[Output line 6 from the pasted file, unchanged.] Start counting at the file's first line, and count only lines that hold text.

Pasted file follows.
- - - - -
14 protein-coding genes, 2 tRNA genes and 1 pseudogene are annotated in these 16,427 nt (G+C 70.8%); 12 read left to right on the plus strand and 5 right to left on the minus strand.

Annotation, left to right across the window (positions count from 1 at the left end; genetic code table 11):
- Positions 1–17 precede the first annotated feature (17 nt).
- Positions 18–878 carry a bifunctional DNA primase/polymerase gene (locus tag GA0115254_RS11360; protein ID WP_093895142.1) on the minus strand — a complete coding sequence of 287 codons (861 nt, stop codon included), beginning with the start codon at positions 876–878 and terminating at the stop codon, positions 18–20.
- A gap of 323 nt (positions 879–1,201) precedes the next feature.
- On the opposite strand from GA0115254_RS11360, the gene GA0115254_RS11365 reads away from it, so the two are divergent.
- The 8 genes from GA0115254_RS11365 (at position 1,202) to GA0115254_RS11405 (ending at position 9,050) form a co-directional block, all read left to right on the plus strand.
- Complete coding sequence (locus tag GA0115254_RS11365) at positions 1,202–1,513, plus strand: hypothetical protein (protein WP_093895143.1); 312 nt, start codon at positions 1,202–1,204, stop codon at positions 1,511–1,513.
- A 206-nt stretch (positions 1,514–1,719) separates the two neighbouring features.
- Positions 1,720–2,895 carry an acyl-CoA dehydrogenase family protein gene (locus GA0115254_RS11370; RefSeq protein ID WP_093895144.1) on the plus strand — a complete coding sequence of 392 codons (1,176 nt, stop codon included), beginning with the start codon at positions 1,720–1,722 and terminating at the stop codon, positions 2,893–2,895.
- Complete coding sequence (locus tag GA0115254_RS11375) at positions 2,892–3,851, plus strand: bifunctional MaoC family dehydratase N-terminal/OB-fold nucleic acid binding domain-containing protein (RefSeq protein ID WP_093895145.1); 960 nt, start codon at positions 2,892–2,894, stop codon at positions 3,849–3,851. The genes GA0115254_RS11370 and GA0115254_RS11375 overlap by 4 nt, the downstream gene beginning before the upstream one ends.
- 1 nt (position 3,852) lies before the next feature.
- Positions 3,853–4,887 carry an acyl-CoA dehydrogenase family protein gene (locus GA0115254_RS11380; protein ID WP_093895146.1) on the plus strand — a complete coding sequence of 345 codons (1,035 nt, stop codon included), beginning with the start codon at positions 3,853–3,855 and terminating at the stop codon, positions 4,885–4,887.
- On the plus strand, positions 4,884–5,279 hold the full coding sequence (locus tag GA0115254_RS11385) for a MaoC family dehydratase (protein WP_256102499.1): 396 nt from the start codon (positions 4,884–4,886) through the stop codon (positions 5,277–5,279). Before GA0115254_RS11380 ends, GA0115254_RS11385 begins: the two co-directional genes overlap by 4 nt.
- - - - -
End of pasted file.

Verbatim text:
- On the opposite strand from GA0115254_RS11360, the gene GA0115254_RS11365 reads away from it, so the two are divergent.